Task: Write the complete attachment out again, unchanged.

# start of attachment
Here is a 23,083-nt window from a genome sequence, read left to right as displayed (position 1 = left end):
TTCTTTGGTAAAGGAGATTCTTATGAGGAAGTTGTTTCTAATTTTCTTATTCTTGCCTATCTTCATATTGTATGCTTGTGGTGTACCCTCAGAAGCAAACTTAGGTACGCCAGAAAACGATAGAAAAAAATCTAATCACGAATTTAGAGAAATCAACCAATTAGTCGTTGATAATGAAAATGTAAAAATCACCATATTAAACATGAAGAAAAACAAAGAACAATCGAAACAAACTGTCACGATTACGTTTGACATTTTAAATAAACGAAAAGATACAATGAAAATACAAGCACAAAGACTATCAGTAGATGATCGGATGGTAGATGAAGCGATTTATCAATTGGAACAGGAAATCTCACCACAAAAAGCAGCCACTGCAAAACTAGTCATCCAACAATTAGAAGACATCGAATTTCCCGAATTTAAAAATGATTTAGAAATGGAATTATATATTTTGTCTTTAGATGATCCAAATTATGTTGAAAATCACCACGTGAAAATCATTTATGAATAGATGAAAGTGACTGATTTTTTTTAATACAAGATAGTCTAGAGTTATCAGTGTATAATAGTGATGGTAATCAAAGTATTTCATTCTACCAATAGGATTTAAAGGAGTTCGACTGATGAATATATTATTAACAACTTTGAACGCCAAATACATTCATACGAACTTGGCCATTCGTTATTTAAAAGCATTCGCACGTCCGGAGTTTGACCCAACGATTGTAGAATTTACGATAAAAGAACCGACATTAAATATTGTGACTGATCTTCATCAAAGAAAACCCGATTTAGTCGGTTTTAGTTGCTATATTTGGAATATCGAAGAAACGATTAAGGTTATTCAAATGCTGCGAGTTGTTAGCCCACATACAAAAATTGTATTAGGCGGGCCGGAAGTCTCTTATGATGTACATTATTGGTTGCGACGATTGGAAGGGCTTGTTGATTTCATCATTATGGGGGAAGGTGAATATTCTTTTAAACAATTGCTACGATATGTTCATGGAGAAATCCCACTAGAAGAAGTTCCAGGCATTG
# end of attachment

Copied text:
Here is a 23,083-nt window from a genome sequence, read left to right as displayed (position 1 = left end):
TTCTTTGGTAAAGGAGATTCTTATGAGGAAGTTGTTTCTAATTTTCTTATTCTTGCCTATCTTCATATTGTATGCTTGTGGTGTACCCTCAGAAGCAAACTTAGGTACGCCAGAAAACGATAGAAAAAAATCTAATCACGAATTTAGAGAAATCAACCAATTAGTCGTTGATAATGAAAATGTAAAAATCACCATATTAAACATGAAGAAAAACAAAGAACAATCGAAACAAACTGTCACGATTACGTTTGACATTTTAAATAAACGAAAAGATACAATGAAAATACAAGCACAAAGACTATCAGTAGATGATCGGATGGTAGATGAAGCGATTTATCAATTGGAACAGGAAATCTCACCACAAAAAGCAGCCACTGCAAAACTAGTCATCCAACAATTAGAAGACATCGAATTTCCCGAATTTAAAAATGATTTAGAAATGGAATTATATATTTTGTCTTTAGATGATCCAAATTATGTTGAAAATCACCACGTGAAAATCATTTATGAATAGATGAAAGTGACTGATTTTTTTTAATACAAGATAGTCTAGAGTTATCAGTGTATAATAGTGATGGTAATCAAAGTATTTCATTCTACCAATAGGATTTAAAGGAGTTCGACTGATGAATATATTATTAACAACTTTGAACGCCAAATACATTCATACGAACTTGGCCATTCGTTATTTAAAAGCATTCGCACGTCCGGAGTTTGACCCAACGATTGTAGAATTTACGATAAAAGAACCGACATTAAATATTGTGACTGATCTTCATCAAAGAAAACCCGATTTAGTCGGTTTTAGTTGCTATATTTGGAATATCGAAGAAACGATTAAGGTTATTCAAATGCTGCGAGTTGTTAGCCCACATACAAAAATTGTATTAGGCGGGCCGGAAGTCTCTTATGATGTACATTATTGGTTGCGACGATTGGAAGGGCTTGTTGATTTCATCATTATGGGGGAAGGTGAATATTCTTTTAAACAATTGCTACGATATGTTCATGGAGAAATCCCACTAGAAGAAGTTCCAGGCATTG